Former Taiwan vice president worries about low COVID herd immunity

Chen Chien-jen fears second wave of infection, wants better treatment of migrant workers

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Former Vice President Chen Chien-jen. 

Former Vice President Chen Chien-jen.  (CNA photo)

TAIPEI (Taiwan News) — Former Vice President Chen Chien-jen (陳建仁) on Friday (July 31) listed the major challenges Taiwan would face if a second wave of the coronavirus pandemic takes place domestically, including the country's low herd immunity.

The former vice president urged the public to prepare in case of a sudden upsurge in domestic infections, during a conference on Taiwan's pandemic policies held at National Taiwan University (NTU) Friday morning. He advised every household to store sufficient face masks and keep up their hygiene habits, such as washing hands and taking temperatures on a regular basis.

Chen stressed that individuals will help protect other people by protecting themselves. He added that Taiwan's daily mask production is currently at 21 million per day, so there are enough supplies for everyone, reported CNA.

Addressing the potential second epidemic wave, Chen said he is most worried about the public's low herd immunity. He said the global pandemic situation has worsened and Taiwan needs to buy as much time as possible before a vaccine is developed.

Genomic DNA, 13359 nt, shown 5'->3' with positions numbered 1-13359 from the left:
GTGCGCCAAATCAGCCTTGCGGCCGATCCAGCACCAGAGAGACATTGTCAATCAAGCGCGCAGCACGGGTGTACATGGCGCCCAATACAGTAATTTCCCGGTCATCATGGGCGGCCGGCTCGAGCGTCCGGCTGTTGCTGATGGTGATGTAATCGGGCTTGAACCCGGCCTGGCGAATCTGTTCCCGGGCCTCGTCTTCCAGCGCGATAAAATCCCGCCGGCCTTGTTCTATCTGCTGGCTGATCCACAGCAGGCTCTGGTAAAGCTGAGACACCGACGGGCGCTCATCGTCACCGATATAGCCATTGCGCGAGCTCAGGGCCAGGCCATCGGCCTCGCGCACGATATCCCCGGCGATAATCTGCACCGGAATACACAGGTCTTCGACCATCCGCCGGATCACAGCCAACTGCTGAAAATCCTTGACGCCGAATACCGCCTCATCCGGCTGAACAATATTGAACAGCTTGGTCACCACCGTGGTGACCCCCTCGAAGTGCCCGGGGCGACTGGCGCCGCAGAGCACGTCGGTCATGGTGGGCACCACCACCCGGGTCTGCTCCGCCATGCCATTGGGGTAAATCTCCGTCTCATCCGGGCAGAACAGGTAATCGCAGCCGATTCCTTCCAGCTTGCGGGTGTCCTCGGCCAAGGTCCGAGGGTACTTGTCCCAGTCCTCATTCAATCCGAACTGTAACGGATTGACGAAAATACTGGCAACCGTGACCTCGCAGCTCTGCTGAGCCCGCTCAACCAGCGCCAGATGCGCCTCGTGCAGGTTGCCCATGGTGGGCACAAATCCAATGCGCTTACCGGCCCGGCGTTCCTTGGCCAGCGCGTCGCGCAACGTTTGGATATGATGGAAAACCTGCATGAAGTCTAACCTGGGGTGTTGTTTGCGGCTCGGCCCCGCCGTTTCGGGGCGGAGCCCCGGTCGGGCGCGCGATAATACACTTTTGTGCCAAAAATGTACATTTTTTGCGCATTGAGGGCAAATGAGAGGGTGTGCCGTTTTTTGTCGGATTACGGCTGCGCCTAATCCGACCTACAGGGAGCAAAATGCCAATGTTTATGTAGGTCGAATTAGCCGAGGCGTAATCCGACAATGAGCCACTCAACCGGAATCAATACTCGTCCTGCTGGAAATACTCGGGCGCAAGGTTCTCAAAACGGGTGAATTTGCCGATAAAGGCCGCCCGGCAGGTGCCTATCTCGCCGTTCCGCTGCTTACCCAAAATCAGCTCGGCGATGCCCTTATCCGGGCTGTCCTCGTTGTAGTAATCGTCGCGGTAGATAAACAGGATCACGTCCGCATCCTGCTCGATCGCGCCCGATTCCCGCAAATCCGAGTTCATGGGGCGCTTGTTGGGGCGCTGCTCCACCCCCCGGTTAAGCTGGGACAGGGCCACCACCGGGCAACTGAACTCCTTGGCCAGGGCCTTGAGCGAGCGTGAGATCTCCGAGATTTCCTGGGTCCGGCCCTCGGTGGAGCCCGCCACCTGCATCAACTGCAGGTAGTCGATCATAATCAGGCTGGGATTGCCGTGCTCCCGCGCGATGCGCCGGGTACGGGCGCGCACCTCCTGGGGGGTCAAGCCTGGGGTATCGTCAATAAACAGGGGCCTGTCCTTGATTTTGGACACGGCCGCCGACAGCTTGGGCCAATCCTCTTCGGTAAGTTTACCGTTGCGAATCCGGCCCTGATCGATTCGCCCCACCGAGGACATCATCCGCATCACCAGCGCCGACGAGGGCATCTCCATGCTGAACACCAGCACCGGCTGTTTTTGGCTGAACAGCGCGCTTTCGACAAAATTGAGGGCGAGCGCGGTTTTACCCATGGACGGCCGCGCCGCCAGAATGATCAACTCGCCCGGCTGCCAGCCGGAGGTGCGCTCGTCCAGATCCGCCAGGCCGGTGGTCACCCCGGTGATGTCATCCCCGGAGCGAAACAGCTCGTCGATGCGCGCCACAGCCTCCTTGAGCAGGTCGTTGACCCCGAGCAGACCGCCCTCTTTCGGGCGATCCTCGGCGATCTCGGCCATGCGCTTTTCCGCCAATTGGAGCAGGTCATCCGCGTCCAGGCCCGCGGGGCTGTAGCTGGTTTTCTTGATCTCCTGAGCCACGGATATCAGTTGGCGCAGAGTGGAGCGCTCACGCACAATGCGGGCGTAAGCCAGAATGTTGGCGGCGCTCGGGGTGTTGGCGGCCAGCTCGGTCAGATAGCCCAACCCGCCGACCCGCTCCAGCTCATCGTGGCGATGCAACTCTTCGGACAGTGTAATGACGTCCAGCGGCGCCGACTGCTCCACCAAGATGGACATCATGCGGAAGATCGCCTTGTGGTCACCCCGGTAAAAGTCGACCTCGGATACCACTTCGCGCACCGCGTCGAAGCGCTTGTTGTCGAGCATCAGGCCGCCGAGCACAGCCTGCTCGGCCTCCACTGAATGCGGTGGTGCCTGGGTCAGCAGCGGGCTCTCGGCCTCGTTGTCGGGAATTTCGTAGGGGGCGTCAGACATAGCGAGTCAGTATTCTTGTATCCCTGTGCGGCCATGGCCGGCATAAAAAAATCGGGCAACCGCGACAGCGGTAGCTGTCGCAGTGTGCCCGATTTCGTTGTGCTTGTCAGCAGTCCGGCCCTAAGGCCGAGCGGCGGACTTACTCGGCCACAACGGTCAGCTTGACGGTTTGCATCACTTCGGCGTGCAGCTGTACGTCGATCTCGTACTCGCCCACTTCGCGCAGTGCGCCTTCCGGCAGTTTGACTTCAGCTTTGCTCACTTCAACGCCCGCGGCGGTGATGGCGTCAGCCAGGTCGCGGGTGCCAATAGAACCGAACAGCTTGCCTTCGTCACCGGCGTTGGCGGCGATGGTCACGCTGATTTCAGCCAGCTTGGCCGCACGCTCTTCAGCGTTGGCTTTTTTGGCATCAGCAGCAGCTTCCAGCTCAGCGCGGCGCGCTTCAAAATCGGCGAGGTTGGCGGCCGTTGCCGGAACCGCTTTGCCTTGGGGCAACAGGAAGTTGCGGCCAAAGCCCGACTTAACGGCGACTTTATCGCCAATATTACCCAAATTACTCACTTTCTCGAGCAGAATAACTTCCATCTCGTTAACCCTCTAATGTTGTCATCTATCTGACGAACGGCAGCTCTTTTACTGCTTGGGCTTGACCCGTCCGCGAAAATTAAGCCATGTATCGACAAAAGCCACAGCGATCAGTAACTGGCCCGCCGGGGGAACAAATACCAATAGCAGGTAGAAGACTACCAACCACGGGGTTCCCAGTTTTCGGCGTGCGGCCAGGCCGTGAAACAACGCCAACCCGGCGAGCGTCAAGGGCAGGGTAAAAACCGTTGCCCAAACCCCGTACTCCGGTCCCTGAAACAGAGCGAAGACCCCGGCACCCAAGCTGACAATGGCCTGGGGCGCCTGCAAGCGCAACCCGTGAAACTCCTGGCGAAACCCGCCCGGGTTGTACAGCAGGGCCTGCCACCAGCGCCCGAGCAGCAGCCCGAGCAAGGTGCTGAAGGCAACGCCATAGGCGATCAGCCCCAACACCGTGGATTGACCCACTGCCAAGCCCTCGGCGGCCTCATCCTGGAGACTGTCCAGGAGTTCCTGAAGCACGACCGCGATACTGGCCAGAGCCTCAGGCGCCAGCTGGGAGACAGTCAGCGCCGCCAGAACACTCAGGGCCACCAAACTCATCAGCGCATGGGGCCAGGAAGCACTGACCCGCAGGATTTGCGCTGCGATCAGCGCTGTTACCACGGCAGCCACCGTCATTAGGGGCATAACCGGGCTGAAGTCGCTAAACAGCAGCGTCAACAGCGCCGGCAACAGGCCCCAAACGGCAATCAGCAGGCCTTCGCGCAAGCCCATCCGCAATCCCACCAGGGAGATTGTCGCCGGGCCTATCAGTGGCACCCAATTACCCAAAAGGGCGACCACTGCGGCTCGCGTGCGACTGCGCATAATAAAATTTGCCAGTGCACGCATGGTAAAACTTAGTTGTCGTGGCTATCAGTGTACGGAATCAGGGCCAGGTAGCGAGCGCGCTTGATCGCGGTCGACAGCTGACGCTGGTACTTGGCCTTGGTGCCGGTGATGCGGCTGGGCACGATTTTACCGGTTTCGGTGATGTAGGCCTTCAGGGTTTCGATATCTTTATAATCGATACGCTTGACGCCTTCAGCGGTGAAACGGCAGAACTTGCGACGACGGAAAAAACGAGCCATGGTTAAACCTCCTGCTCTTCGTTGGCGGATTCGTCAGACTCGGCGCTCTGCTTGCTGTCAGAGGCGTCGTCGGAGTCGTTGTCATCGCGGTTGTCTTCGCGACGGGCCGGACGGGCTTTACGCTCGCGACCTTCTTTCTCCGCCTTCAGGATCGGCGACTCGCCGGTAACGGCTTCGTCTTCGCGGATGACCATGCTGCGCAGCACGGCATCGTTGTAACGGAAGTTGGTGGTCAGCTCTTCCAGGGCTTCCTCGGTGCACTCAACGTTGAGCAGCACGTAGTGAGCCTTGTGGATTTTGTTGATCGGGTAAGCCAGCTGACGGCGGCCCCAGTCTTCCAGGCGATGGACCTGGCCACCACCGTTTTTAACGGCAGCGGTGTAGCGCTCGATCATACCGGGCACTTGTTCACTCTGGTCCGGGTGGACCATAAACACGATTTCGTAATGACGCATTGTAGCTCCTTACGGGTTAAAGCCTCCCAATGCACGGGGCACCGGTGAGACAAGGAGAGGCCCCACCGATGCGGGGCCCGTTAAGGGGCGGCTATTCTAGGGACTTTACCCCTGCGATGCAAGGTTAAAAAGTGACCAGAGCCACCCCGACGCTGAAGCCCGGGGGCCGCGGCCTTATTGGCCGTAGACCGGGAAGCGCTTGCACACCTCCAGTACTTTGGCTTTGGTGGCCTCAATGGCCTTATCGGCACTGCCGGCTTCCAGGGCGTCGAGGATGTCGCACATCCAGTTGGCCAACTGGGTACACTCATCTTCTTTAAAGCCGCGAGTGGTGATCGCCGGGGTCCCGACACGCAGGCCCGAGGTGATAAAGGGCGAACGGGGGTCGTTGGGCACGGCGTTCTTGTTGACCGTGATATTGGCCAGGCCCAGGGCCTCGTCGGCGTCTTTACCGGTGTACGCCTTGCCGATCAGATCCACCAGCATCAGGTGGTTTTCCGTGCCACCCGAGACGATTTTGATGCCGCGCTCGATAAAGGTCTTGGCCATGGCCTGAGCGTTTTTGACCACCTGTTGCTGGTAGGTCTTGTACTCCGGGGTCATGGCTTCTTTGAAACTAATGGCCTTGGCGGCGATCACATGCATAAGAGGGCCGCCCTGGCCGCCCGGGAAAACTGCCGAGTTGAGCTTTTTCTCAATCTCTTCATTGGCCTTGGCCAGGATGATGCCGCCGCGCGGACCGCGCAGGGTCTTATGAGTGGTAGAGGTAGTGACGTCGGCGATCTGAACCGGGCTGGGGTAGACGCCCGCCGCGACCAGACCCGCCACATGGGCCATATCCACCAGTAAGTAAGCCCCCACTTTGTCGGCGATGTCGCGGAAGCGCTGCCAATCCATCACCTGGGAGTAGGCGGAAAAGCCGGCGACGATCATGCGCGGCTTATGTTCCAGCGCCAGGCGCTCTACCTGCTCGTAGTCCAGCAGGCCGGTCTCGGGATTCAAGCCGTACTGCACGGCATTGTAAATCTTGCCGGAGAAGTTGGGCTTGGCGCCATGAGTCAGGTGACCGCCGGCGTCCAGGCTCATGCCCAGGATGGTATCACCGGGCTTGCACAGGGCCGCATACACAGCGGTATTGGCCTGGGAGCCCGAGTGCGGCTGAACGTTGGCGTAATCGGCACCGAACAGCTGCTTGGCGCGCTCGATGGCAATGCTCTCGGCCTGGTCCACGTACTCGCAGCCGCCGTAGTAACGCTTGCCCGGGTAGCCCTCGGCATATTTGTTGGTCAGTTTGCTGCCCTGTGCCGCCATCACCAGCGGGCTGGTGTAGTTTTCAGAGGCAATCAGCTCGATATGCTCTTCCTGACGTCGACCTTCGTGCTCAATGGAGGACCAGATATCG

Chen said he believes the only way to return life to normal is by creating a coronavirus vaccine. However, he also expressed concerns over the flu season in winter and said the national health system will be paralyzed once patients start piling up at hospitals.

Meanwhile, Chen also responded to last week's news that a Thai migrant worker tested positive for coronavirus after returning home from Taiwan. He said that society as a whole has not been taking good care of its migrant communities and that it is important to provide a better living environment for them, according to UDN.

Chen said he has faith in the decisions made by the government and health experts, including their reluctance to implement general virus testing. He said the risk of having false positive results is too great for Taiwan right now, especially since it has recorded a low number of infections, reported Heho.